Debris removal from Superstorm Sandy continues in Jersey shore towns and officials say it will be a long process.

Long Beach Island Recovery (Mario Tama, Getty Images)

Refrigerators, furniture, clothes, electronics. Ocean County mayors and public works crews are working hard to get storm debris that's piled some five feet high along the curb, hauled out of towns.

"We've been using snow plows to help clear the roads, we are also getting a magnet truck to pick up loose nails and screws, a lot of people have been getting flat tires because of this stuff" said Brick Mayor Steve Acropolis.

He said the state Department of Environmental Protection is allowing the town to open three transfer stations.

"We are not just taking things to the landfill, we are sorting through the metal, the wood, the concrete so that as we clean up we can be good a really good steward to the environment."

Long Beach Island officials hope to remove debris today that has been piled in a supermarket parking lot before clearing residential streets.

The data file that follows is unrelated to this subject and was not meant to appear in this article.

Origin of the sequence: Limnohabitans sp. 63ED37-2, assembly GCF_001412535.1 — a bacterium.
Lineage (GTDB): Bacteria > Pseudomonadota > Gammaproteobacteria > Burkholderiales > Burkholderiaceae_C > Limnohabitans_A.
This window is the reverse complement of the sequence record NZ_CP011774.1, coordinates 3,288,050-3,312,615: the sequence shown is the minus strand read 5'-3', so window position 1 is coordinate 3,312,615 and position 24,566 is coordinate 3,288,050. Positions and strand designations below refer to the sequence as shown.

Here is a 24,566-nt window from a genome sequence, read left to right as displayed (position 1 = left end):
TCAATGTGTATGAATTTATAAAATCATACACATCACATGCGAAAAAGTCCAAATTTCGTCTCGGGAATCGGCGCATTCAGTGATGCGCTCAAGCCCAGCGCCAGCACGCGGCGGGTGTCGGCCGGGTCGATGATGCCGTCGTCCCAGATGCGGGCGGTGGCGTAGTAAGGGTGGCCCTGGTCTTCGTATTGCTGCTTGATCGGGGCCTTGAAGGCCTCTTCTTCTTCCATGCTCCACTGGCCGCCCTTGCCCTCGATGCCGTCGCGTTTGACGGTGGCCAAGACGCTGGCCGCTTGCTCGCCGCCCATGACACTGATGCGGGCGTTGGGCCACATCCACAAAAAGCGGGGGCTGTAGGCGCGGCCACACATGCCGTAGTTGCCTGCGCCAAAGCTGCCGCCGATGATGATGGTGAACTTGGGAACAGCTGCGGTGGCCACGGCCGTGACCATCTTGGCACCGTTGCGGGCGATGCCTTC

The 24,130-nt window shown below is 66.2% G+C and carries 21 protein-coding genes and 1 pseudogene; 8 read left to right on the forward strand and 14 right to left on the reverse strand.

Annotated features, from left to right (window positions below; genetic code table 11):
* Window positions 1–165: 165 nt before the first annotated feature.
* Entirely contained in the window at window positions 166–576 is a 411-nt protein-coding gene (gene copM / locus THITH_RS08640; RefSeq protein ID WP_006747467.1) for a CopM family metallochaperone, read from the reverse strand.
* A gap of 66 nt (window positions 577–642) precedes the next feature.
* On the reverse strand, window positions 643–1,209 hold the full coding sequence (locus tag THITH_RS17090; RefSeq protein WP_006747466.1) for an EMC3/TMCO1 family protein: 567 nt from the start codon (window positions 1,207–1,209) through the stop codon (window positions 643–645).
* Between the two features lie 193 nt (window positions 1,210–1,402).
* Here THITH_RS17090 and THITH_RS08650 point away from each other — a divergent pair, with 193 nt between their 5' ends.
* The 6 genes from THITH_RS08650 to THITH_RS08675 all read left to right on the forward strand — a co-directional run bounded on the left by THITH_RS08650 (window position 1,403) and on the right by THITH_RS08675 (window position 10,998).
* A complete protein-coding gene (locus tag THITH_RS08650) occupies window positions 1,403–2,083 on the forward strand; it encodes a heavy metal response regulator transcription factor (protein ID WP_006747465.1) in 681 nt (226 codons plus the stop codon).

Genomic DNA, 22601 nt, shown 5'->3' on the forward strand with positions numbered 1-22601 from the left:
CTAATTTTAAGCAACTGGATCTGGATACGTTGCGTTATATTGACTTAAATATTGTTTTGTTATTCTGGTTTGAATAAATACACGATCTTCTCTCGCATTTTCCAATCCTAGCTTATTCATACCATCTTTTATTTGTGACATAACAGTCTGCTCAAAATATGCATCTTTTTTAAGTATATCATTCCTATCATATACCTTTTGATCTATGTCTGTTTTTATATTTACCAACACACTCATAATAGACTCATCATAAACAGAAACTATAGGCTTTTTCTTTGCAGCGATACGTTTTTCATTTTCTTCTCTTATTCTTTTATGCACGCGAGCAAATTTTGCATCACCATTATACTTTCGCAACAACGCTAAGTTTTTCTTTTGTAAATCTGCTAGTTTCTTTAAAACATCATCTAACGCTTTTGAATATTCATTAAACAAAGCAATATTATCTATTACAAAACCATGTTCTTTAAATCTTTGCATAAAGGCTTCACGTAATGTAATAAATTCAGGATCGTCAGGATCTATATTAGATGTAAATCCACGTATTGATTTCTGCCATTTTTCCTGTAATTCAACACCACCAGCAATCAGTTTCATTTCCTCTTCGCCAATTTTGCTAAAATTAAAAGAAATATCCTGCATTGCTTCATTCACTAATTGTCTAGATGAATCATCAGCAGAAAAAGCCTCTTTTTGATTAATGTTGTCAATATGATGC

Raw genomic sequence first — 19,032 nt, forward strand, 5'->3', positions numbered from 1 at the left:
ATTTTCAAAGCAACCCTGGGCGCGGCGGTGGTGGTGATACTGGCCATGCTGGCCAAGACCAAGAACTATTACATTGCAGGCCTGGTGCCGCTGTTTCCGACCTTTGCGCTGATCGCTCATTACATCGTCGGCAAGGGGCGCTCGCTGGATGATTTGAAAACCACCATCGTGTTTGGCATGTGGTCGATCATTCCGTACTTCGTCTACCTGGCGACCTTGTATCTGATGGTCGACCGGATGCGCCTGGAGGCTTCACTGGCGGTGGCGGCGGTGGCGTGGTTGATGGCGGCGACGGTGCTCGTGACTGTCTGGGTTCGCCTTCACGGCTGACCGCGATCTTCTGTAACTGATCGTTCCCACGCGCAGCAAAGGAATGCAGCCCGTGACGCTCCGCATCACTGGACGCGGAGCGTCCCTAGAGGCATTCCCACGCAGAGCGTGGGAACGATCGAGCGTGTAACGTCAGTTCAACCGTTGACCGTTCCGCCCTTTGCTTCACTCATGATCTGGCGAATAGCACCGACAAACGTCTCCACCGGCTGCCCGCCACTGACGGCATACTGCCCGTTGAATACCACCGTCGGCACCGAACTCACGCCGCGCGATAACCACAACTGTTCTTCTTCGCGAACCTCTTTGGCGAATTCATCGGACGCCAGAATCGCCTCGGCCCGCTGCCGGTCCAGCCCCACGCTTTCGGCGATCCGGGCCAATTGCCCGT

Sea Bright officials said they are placing dumpsters on every street and Toms River Police Chief Mike Mastornardy said they are also trying to get transfer stations to help sort through the garbage before it goes into the landfill.

Acropolis estimates about 500,000 cubic yards of debris will be removed at a cost of $18 million when all is said and done.

"We know we are going to have to go back through some of these sections of town that have already been cleaned up as more people start doing work on their homes...this is definitely a slow process that will not be finished overnight."